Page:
your Great Lakes Christmas Ale, your Highland Cold Mountain. And then there's Westvleteren, standing on the mountaintop, looking down on them all, the great guru that must be sought out by climbing to the craggy peak.
Westvleteren is produced by the Trappist Monks of the Abbey of St. Sixtus, somewhere out in the sticks in Belgium. In keeping with their monkly values, they are not in the business of brewing beer. They are in the business of being monks: wearing itchy clothes, praying, scourging themselves with thorny bouquets of reeds, shaving their heads, being celibate, growing beards, praying some more, being silent, fasting, renouncing worldly possessions, burning incense, praying again, chanting, practicing their Kung-fu, etc, etc. Whoops, maybe not the Kung-fu. Sorry, wrong monks.
Anyway, in addition to gardens and orchards, the monks also operate a brewery. The beer is primarily for their own consumption (and who can blame them? Did you read the preceding paragraph?), but they do sell some to the public to fund the abbey, and to purchase things that they cannot produce themselves. However, that's the catch: they only sell it direct from the gates of the abbey, or in a shop/cafe across the street. I was speaking with a gentleman who lived in Belgium about it, and he told me that the monks (if they are in the mood to pick up the phone) will arrange an appointment with you, take the license plate number of your car and sell you ONE case of their beer, making you promise not to resell it.
And herein is the very reason this beer is so highly coveted and sought after. It IS made in a true artisanal fashion, monks (probably) say prayers over it, and you can't get it with out going on a quest. How positively Catholic!
I knew this beer was going to be a big deal, but I really didn't realize quite how big a deal it was going to be. I honestly though that the high price would temper most people's enthusiasm. Yesterday, when our store opened, we had 96 of these 6 packs, or bricks, as some people are calling them. We were sold out by 3:30 PM. When the store opened, we had 10 people lined up outside, waiting to get it. I arrived at work 5 minutes early, and when I saw the madness, I realized that if I wanted to find out what it was all about, I had better strike quick, so I whipped out my Visa, and took the plunge. $91.15. For a six pack of beer. And not even 12 oz beers, at that. NO employee discount. THAT is DEFINITELY a first for me.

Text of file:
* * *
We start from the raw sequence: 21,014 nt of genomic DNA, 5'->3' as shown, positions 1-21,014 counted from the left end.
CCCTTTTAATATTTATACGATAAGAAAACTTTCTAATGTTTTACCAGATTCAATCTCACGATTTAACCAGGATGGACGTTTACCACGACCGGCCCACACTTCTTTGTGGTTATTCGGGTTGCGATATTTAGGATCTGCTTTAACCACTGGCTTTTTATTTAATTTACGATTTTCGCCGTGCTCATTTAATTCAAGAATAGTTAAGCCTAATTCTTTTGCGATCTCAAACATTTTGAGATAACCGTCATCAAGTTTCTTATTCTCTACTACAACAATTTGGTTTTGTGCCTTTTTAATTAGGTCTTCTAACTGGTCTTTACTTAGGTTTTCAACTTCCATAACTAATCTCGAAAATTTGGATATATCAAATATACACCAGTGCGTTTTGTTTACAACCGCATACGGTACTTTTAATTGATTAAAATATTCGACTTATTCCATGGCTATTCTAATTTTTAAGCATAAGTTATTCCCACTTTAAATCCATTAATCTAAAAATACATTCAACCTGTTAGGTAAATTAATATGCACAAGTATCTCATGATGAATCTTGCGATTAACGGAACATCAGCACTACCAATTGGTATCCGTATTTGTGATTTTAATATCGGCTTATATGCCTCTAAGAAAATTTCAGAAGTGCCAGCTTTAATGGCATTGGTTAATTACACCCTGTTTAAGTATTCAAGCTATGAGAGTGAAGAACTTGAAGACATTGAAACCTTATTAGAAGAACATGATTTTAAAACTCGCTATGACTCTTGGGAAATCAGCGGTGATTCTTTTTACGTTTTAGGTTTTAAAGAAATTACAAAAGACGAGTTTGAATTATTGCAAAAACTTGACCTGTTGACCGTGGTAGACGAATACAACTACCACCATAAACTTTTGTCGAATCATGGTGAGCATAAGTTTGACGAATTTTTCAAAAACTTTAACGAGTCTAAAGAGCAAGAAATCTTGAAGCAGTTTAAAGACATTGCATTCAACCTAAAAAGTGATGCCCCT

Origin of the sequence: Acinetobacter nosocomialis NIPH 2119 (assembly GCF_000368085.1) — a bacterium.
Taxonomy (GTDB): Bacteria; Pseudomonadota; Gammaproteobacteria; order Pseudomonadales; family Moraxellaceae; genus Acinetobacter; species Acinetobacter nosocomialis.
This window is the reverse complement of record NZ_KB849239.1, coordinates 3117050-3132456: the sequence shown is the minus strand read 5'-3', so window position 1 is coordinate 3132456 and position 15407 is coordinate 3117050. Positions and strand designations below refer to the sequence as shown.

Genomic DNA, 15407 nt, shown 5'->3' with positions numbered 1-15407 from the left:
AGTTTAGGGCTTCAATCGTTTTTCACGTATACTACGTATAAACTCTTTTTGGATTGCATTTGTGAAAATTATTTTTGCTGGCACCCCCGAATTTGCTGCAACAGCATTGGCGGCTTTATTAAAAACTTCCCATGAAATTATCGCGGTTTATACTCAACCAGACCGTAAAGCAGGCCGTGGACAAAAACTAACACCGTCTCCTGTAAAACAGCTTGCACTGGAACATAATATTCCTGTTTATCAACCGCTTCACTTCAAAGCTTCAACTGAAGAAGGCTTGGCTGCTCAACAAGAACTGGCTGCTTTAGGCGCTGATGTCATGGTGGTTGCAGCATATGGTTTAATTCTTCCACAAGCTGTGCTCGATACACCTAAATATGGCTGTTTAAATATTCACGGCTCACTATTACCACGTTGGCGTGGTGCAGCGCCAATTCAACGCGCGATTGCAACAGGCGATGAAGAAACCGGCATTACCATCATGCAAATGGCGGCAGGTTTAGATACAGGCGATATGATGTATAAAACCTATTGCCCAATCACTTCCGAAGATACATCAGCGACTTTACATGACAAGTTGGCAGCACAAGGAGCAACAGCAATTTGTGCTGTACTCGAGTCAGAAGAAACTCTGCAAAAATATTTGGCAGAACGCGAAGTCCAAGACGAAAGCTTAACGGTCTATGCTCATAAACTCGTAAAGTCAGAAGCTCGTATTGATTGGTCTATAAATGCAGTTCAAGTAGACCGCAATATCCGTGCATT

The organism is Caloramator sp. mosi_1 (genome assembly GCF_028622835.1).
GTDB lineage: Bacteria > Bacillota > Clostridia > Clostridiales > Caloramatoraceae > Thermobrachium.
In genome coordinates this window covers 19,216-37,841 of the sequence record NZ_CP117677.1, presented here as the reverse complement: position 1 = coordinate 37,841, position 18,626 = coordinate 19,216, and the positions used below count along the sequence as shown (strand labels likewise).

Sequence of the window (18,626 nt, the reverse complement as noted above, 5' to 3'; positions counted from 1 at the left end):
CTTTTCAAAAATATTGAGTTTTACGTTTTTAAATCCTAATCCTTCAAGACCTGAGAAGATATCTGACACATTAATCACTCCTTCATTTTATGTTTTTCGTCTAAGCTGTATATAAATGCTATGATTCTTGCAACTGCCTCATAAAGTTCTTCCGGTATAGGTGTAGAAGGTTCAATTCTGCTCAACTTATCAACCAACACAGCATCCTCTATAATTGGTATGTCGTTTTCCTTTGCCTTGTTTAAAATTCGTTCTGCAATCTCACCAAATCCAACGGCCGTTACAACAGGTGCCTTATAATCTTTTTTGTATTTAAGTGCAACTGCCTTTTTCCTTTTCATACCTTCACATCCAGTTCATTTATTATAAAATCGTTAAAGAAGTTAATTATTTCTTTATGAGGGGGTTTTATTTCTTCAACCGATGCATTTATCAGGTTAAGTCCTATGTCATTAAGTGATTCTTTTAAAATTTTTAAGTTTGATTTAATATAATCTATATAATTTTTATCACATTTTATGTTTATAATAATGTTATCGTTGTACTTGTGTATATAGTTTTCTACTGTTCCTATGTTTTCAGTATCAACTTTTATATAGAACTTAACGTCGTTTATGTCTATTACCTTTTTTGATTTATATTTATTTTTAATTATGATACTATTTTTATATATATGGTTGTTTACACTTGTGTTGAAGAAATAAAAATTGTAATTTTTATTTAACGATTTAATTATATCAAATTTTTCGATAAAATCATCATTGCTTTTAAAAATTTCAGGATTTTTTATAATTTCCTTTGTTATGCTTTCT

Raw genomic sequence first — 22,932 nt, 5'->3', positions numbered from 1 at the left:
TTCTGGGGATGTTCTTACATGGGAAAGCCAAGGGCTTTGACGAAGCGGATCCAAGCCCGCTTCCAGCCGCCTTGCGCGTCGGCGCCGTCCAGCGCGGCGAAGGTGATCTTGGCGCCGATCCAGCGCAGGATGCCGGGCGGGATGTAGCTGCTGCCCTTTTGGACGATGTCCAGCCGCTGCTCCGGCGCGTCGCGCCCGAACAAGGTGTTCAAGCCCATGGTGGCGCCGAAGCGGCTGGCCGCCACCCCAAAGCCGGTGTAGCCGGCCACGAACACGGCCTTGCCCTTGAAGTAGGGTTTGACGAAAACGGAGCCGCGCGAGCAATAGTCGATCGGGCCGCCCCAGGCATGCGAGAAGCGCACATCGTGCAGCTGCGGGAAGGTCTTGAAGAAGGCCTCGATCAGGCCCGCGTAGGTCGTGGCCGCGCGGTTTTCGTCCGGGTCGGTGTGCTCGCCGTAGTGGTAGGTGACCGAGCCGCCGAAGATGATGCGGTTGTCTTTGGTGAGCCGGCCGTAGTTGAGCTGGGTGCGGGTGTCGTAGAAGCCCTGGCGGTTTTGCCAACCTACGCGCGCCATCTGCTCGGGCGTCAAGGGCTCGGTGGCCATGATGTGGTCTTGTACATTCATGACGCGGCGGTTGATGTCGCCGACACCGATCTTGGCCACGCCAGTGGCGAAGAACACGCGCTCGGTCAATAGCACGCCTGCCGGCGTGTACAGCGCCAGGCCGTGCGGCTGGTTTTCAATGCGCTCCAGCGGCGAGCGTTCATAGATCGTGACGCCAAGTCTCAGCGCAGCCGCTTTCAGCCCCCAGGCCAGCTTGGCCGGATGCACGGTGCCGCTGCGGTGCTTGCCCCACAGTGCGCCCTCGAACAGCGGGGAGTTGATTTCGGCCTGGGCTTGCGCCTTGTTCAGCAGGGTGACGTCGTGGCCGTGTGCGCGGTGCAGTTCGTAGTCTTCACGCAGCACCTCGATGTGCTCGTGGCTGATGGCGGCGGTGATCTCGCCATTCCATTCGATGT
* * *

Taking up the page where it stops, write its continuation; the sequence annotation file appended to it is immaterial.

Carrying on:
All afternoon and evening the phone was ringing off the hook, and dissapointed customers were distraught to find that we were sold out by the time they were off work and able to get to our store. I had one woman on the verge of tears. I later learned that this was quite a newsworthy event; one woman told me this story popped up in her Yahoo! news feed yesterday morning, and another told me it was the subject of an NPR story. Some customers were buying it for friends in other states. Some had driven great distances to get it.
A look at Google today tells me that these beers are already finding their way onto Ebay, and at insanely high prices. Rest assured, I won't be doing anything like that. And more importantly, I would exhort any such unscrupulous profiteers to remember that the monks would not want you to do that either. Whatever religion you are, even if you are a worshipper of money, show some respect to the men of God, and be conscious of their wishes.
Anyway. Now that the beer is in my possession, you can expect a review to follow in the foreseeable future. I owe two bottles to my coworkers who agreed to go in on a pack with me, but now that I have The Precioussss, their cut goes down from an equal third to a sixth each. Hell, I put up the cash to buy it. Isn't that the Golden Rule? "He who has the gold, makes the rules?"
I'll stop gloating now. My sincere condolences to those of you who didn't get to purchase a pack. You can always take a trip to Belgium and get some from the Abbey.